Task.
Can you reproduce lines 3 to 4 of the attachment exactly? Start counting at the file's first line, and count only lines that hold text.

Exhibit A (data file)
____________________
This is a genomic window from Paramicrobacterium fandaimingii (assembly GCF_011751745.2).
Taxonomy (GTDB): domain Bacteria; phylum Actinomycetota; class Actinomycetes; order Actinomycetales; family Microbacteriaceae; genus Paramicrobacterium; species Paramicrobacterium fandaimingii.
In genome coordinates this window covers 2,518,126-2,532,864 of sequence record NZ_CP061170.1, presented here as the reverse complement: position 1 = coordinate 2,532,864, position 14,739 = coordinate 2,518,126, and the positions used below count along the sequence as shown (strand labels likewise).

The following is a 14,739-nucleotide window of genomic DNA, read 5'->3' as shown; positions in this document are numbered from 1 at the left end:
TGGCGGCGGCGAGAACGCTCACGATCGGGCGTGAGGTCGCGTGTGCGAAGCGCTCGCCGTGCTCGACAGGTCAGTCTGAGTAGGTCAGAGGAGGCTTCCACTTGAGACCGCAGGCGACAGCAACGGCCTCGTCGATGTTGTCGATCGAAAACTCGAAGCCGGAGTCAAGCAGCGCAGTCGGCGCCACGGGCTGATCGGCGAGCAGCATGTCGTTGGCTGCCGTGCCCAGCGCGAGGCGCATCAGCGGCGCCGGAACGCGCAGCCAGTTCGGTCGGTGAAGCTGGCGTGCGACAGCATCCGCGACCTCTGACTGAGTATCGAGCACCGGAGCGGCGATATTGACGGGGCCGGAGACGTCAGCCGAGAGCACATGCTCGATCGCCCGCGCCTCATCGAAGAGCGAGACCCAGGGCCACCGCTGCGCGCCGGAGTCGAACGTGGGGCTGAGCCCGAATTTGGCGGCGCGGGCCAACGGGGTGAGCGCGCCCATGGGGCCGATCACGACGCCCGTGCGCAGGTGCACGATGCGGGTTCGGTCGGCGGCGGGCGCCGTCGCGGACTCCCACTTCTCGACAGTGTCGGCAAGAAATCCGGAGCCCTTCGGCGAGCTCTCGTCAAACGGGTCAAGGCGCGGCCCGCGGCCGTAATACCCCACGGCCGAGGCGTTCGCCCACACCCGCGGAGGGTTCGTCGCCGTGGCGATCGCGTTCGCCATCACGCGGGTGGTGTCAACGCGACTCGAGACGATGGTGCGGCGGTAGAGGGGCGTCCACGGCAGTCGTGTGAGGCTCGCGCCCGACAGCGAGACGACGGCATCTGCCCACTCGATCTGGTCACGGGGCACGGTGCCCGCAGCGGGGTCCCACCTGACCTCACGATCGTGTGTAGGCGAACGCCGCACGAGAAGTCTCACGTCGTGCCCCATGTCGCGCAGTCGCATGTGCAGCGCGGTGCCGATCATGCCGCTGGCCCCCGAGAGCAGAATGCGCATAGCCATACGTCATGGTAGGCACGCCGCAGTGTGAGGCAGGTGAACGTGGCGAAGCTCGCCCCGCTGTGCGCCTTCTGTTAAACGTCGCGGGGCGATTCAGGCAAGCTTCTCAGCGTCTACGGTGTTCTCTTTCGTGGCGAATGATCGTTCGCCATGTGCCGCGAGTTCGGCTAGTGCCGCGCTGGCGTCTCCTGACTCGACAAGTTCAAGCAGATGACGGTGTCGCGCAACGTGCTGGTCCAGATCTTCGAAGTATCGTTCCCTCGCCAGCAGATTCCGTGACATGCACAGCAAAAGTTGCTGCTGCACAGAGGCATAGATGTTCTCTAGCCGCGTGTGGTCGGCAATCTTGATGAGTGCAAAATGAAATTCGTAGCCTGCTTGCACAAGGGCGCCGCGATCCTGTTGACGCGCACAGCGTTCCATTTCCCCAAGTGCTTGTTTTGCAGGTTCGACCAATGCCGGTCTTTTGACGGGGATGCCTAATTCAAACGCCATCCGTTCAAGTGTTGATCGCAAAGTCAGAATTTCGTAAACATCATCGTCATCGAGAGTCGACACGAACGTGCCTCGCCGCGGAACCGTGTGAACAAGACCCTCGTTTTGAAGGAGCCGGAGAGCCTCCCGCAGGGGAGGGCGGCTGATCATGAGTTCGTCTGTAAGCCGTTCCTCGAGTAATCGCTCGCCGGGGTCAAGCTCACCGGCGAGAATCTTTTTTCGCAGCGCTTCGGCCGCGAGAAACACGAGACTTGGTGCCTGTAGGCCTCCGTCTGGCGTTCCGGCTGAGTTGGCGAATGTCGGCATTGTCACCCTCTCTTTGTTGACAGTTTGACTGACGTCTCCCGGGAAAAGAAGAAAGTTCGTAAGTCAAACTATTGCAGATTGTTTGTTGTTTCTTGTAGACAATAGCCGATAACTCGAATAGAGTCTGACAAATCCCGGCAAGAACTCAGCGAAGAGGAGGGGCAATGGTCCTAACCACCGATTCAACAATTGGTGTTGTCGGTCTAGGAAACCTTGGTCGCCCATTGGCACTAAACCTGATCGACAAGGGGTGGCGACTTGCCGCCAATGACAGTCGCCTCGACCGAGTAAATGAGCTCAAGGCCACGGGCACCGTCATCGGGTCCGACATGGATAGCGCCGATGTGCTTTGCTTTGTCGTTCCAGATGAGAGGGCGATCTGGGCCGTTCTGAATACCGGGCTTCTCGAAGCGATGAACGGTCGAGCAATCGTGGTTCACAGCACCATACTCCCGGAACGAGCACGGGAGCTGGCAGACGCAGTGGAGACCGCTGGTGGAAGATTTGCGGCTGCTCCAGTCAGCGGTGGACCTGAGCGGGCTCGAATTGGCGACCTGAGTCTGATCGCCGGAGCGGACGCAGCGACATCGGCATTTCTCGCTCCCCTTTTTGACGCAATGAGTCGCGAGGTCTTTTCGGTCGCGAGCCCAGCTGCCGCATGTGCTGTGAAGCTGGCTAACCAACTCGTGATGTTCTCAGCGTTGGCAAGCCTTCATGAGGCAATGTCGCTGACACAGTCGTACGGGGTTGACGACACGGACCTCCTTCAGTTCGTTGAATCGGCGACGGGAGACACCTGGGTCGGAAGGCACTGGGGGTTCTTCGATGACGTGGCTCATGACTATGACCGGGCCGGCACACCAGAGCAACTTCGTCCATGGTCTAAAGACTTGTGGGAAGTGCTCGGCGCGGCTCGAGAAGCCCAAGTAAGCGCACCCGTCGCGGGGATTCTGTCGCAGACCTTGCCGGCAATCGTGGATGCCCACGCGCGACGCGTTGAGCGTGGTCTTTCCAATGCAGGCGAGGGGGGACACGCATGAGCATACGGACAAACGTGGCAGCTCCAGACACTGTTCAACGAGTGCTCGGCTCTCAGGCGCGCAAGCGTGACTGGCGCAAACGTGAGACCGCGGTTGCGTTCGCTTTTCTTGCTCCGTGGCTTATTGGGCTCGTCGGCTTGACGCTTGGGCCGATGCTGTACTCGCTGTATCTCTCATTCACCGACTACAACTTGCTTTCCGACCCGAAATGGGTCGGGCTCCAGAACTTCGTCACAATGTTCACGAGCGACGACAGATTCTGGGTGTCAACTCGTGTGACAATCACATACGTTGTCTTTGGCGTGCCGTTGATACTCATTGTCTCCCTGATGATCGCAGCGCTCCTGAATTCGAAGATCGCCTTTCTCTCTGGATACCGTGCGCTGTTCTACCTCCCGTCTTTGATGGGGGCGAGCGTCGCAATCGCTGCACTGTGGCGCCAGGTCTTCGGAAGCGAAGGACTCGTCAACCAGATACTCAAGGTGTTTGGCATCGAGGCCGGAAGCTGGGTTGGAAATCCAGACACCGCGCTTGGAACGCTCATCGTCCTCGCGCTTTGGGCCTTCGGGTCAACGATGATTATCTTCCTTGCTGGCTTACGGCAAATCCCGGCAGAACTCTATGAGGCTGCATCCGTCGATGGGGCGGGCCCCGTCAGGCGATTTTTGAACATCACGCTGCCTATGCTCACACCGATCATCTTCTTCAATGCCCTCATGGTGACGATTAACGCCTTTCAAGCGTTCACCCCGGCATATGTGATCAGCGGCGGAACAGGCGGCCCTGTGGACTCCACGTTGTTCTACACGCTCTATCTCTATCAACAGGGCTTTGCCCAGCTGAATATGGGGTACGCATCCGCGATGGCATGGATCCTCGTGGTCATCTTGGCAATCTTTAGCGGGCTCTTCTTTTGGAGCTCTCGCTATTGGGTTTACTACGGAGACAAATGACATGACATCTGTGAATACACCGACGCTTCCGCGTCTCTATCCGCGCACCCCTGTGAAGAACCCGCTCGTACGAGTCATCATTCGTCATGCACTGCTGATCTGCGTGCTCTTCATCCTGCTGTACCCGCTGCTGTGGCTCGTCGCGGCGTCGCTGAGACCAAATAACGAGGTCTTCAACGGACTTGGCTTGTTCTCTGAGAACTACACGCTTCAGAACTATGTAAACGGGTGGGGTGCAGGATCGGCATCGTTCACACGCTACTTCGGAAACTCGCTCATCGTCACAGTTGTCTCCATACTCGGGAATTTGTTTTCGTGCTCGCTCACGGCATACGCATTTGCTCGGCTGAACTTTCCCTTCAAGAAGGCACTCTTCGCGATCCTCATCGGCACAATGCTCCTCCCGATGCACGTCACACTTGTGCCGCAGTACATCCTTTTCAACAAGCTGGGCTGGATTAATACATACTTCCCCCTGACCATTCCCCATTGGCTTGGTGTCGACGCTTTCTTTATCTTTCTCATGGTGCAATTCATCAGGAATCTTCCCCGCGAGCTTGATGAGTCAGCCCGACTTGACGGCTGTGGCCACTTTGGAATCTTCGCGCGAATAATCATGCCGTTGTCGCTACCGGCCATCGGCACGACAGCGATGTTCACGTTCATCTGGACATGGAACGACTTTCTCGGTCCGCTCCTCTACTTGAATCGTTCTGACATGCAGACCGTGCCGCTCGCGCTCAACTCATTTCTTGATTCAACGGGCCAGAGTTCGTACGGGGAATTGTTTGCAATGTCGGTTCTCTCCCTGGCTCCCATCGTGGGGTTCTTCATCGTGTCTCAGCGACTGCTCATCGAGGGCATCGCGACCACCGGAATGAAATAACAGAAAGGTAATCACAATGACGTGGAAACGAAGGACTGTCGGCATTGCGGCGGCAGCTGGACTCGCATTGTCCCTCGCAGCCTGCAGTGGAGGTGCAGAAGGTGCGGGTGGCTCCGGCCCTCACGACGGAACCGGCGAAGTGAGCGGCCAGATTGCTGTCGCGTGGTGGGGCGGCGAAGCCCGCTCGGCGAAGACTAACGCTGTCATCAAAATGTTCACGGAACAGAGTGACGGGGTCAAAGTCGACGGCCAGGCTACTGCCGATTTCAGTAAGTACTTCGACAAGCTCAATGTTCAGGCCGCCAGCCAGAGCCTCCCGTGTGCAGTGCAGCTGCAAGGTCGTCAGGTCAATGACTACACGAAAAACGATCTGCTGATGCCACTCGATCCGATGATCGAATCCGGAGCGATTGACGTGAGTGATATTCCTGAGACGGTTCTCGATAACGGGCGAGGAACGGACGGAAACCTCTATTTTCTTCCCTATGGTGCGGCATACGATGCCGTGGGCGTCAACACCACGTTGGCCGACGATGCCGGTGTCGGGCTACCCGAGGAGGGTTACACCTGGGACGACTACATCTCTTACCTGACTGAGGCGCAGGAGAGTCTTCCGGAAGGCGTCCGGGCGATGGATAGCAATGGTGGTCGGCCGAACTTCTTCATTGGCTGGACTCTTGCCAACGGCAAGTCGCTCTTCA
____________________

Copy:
In genome coordinates this window covers 2,518,126-2,532,864 of sequence record NZ_CP061170.1, presented here as the reverse complement: position 1 = coordinate 2,532,864, position 14,739 = coordinate 2,518,126, and the positions used below count along the sequence as shown (strand labels likewise).

The following is a 14,739-nucleotide window of genomic DNA, read 5'->3' as shown; positions in this document are numbered from 1 at the left end: